The further education and skills sector is still beset by red tape and complex funding arrangements despite a government plan to simplify the system, according to National Audit Office (NAO).
In a report published today, the NAO says work by the Department for Business, Innovation & Skills (Bis) to reduce bureaucracy has only had a limited impact on the cost to colleges and other providers.
Bis drew up a plan to simplify the administrative burden on the FE sector two years ago following critical reports from the NAO and the Public Accounts Committee.
The NAO had estimated that it could be costing the FE sector up to £300 million a year to meet funding, qualification and assurance requirements, and that substantial savings could be made by cutting red tape.
However, in today’s report it estimates that changes made by Bis since then have only produced savings of around £4 million a year.
It says most of the cost comes from having multiple funding routes, through the Skills Funding Agency and Education Funding Agency, and says Bis has not done enough to streamline funding.
Bis does not know how much it costs colleges and other providers to meet these funding requirements and therefore does not know if costs are rising or falling, the report says.
It has also done little to estimate the costs of dealing with upcoming changes such as apprenticeship reforms.
The report says providers accept there have been some positive steps made to streamline processes, but most feel the overall burden is either worse or no better than before the simplification plan.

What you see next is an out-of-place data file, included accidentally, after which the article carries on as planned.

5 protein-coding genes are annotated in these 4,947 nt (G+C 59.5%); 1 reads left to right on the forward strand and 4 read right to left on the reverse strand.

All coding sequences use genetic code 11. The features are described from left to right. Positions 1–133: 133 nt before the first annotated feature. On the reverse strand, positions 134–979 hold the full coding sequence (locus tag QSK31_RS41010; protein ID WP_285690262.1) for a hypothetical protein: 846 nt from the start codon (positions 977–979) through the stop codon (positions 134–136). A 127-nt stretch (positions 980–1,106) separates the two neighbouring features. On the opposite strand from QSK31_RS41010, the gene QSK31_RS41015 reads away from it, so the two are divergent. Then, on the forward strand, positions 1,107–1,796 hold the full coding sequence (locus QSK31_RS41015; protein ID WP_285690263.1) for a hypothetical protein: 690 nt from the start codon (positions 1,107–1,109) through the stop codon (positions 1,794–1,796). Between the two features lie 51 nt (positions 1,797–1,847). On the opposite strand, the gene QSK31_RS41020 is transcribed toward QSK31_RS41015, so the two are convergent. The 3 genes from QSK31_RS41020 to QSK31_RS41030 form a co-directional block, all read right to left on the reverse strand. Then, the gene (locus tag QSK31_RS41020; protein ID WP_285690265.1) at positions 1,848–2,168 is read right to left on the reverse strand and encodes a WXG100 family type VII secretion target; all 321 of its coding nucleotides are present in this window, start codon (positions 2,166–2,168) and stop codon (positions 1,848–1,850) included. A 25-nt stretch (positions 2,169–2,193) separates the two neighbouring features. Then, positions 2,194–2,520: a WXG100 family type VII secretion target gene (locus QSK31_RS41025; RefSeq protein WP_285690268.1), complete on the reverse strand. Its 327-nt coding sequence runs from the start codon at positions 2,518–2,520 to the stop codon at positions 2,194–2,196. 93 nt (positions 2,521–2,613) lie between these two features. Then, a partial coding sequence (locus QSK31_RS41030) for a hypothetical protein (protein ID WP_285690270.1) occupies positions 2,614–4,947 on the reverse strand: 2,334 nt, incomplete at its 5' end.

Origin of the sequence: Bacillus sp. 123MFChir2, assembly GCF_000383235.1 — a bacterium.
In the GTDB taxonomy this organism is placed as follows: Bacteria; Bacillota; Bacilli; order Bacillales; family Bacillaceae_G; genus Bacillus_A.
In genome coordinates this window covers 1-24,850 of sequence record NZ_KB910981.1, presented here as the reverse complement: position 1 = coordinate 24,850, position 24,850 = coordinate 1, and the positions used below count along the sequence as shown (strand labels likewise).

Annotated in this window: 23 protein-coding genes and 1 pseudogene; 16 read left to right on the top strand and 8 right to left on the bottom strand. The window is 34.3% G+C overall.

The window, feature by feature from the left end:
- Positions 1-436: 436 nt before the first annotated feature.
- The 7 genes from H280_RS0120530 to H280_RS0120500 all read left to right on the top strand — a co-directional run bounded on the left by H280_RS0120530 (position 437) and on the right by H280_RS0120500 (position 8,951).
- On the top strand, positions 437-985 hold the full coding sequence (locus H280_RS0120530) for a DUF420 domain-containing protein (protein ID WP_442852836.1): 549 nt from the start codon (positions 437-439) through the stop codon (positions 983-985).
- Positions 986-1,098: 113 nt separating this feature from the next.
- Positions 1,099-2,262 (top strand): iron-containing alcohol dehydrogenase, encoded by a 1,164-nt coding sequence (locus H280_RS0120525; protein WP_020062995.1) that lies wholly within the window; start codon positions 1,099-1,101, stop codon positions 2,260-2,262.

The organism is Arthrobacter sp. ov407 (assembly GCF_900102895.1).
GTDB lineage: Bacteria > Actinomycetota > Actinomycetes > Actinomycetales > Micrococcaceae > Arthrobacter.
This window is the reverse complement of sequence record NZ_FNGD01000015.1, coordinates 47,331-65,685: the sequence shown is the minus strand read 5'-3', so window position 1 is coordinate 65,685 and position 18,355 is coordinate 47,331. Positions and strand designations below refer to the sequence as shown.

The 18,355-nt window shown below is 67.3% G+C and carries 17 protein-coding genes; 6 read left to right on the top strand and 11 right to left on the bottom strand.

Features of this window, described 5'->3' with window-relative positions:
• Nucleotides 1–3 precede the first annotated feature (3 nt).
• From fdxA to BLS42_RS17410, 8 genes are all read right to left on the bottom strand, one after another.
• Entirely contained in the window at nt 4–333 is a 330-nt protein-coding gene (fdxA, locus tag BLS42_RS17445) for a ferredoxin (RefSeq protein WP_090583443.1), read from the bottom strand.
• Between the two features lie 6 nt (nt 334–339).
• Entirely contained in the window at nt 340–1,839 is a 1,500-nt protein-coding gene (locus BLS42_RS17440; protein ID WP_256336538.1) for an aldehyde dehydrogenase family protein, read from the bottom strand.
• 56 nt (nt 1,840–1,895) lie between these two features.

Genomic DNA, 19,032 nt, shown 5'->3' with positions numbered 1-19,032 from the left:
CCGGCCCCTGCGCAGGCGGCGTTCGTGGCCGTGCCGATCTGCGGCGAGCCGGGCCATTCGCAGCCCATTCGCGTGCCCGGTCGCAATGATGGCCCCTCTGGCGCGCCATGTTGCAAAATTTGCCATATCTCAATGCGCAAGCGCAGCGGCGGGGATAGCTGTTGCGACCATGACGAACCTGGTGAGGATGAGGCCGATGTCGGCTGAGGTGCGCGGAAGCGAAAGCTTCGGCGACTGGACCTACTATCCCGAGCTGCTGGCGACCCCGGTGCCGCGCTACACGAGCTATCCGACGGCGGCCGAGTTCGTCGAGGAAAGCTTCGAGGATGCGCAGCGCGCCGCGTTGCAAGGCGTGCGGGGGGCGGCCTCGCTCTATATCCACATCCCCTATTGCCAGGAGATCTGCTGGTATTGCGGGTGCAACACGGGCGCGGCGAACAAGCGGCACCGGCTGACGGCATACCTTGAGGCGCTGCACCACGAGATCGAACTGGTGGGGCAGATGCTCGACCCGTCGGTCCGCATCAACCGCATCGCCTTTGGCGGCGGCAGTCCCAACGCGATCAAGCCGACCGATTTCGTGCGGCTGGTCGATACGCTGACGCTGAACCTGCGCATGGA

Amyas Morse, head of the National Audit Office, said: “We and the Public Accounts Committee have highlighted before the over-complexity in the further education sector and the unnecessary burden this places on training providers. This diverts money away from students.
“Despite some progress there is still too much red tape. While initiatives to reduce the levels of bureaucracy have generated some good ideas, putting them into practice has not significantly cut the cost incurred by hard-pressed providers. The Department for Business, Innovation & Skills, working with the Department for Education, needs to consider more radical ways to simplify complex funding arrangements.”
Martin Doel, chief executive of the Association of Colleges, said funding cuts in the sector meant all unnecessary bureaucracy needed to be removed so resources could be focused on students and not red tape.
Stewart Segal, chief executive of the Association of Employment and Learning Proviers, said there was a lot more to do to simplify the burden faced by training providers, who still feel pressure to deliver more for less.
“The NAO report is welcome because it highlights how providers are often delivering similar programmes, particularly for young people, for three different government departments, i.e. DfE, BIS and DWP, which require different procurement and contracting processes," he said.
"This inevitably has significant cost implications. AELP continues to call for more alignment of cross government programmes and the need for an environment where more resources are focused on delivery to customers."
However, Bis said it had made “good progress” in removing and reducing bureaucracy for FE providers.
“Funding and inspection systems have been streamlined and providers tell us that this has had a positive impact,” a spokesman said.
“We will carry on working with the sector to reduce bureaucracy whilst driving up the quality of FE provision and making it more responsive to the needs of learners and employers.”
MPs told of the tangled web that has been woven - February 2012
A simple way to help the FE sector save millions - December 2011